In 2016, I went back to Malawi to start a non-profit organization with some friends, which we called “Abundance”, inspired by nature which is plenty and regenerating. Based on my past experiences, we used an integrated approach with deep focus on the community and activities are driven by community needs, building self-reliance. It is a completely voluntarily run organization and the dedicated team in Malawi are fantastic! The same year, I was approached by a colleague from the University of Glasgow to join the Sustainable Futures in Africa network. It appealed to me because the network uses a decolonial approach to our work and explore the relationship between social, cultural, and ecological factors in sustainability in Africa through interdisciplinary research initiatives. Co-Directing this network with Dr.Mia Perry with members from Scotland, Nigeria, Botswana, Uganda and Malawi is a pleasurable and stimulating experience. Abundance as an organization is also part of the network. Through the network, I had a chance to have a residency at the University of Glasgow in 2018 and give talks at the University on the lessons learnt from my work in Africa.

A friend in my PhD cohort linked me with a consultancy firm in South Africa (Gibb). Through them, I was able to undertake a regional consultancy work to compile the Southern African Development Community (SADC) Climate Change Year Book, covering 15 countries which was published in English, Portuguese and French. My interest in research continued to bubble within me and led me to undertake a Post-Doctoral Fellowship at Rhodes University in Grahamstown (Makana), South Africa. This culminated in a few journal articles and a book on Poverty Reduction through Non-Timber Forest Products, with case studies from six continents, which was published by Springer. I am now back in Eswatini and with colleagues supporting the National Disaster Management Agency (NDMA) to build capacity to develop proposals tapping on to climate finance. Disaster Risk Reduction and Climate Change Adaptation are two sides of the same coin, I have come to understand as I work with NDMA.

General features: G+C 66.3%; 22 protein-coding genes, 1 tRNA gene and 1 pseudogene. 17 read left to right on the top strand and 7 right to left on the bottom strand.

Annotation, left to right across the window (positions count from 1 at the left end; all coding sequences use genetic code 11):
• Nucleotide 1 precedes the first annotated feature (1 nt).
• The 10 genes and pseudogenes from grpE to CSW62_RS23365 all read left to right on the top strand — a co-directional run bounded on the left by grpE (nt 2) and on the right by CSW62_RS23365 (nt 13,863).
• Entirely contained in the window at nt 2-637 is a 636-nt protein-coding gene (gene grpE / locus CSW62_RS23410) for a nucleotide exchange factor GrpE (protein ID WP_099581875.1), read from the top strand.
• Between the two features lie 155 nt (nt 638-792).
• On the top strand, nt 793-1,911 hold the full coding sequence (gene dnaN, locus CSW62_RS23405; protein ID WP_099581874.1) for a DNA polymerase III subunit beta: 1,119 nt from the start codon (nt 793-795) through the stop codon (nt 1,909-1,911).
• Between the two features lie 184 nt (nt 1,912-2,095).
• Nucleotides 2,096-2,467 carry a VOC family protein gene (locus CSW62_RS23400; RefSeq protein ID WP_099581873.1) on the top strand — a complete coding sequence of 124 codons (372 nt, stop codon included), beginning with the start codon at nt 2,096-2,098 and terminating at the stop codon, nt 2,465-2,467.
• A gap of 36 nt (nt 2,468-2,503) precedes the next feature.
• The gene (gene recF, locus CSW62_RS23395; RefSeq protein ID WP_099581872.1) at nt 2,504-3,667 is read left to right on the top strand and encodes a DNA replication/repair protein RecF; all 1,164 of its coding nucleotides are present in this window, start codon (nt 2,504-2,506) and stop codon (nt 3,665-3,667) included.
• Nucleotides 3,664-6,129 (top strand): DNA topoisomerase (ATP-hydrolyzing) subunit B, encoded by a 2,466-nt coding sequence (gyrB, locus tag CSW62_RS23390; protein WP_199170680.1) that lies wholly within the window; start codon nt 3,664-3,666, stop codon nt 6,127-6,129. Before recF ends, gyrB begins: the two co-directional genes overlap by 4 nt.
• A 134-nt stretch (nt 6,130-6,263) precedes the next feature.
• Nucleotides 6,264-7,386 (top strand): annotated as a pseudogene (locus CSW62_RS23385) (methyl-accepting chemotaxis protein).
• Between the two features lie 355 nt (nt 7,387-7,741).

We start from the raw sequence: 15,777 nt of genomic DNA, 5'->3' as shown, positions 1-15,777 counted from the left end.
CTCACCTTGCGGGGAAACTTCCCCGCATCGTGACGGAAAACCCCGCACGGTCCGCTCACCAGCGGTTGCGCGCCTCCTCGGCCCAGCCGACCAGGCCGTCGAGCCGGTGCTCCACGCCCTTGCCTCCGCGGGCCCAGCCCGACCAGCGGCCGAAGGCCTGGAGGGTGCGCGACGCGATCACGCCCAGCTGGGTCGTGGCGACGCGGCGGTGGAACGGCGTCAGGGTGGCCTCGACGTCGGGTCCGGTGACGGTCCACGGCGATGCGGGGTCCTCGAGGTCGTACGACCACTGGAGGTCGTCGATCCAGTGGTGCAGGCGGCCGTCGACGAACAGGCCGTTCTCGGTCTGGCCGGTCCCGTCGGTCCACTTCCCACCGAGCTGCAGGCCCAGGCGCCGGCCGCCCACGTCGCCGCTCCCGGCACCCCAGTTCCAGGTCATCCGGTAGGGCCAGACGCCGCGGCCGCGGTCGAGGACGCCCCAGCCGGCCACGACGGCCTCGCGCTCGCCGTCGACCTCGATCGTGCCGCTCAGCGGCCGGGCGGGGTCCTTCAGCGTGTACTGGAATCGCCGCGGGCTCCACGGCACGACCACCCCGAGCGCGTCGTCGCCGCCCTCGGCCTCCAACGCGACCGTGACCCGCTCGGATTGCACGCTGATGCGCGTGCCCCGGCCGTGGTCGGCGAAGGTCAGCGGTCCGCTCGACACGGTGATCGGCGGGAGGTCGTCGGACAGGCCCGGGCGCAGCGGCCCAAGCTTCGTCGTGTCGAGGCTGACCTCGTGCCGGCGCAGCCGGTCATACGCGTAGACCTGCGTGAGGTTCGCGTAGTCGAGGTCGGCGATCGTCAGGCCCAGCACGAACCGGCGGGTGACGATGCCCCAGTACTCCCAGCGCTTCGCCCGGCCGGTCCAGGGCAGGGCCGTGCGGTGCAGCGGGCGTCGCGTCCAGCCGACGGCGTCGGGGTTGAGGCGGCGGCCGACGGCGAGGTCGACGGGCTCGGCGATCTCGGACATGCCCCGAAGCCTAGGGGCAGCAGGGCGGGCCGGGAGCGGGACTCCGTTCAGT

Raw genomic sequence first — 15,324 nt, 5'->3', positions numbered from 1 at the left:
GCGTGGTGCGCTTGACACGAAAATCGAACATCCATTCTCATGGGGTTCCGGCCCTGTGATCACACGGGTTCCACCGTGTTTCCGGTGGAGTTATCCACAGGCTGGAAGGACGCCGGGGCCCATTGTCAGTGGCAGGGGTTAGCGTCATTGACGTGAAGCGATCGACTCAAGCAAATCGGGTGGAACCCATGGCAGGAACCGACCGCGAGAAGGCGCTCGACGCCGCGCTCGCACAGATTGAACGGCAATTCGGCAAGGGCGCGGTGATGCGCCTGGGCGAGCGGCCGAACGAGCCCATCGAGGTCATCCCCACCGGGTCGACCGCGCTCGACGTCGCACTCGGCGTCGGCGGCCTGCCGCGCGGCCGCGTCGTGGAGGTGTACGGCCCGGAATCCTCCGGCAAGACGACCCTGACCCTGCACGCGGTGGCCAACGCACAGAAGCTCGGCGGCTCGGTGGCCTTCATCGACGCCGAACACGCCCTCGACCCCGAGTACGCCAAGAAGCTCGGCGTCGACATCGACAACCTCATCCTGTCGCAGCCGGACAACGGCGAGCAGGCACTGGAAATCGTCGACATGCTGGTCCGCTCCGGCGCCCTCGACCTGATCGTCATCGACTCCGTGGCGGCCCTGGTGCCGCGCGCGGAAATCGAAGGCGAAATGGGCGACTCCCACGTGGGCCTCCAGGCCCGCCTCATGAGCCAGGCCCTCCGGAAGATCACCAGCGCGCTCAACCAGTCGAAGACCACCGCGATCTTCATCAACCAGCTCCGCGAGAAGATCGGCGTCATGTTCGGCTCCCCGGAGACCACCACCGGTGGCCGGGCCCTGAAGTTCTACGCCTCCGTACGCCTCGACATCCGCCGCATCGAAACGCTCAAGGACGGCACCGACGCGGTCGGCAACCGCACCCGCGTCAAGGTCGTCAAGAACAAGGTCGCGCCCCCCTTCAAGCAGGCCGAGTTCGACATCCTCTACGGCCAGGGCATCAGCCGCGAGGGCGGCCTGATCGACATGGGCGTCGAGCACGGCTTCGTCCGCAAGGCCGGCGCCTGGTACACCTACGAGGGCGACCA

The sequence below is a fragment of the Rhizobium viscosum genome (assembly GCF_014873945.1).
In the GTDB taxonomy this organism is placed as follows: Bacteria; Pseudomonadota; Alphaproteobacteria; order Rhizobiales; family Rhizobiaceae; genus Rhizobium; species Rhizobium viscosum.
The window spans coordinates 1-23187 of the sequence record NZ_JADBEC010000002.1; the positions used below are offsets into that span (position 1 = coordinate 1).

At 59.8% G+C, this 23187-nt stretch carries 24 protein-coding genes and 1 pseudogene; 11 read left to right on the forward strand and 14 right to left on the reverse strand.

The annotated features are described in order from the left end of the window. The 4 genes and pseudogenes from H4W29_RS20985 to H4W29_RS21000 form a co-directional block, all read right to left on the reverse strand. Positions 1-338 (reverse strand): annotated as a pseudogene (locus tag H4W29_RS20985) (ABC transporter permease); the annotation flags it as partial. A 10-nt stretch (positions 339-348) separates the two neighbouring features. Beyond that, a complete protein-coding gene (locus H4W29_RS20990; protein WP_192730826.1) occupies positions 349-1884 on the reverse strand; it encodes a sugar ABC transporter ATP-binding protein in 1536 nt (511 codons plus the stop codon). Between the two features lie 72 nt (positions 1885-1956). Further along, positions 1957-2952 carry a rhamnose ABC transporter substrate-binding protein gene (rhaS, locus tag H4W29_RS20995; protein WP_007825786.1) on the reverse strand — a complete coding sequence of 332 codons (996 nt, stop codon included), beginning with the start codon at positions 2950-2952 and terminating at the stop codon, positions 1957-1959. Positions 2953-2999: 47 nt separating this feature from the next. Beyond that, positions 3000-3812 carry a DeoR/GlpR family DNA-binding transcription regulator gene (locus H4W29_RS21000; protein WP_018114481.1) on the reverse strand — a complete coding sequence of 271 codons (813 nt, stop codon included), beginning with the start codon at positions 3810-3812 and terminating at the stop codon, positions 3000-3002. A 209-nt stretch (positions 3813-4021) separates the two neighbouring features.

Ten years ago, changing my career from civil engineering to environmental science and working on climate change adaptation and global development seemed like a risky thing to do. Looking back, I know it was right move. The transition would not have happened if I had not connected with supportive colleagues and mentors who guided me through this journey; and family and friends who were understanding throughout. It is tremendously satisfying to work on climate change adaptation, which is very pertinent today. However, at the moment, I also have a sense of anxiety for the future; about climatic stressors that will make permanent and temporary changes to ecosystems and the implications for losses and damages to people and society. As we make New Year’s Resolutions, let’s make some resolutions to make personal and collective action to save the planet. Let us contribute less emissions towards climate change, let us help with adaptation efforts.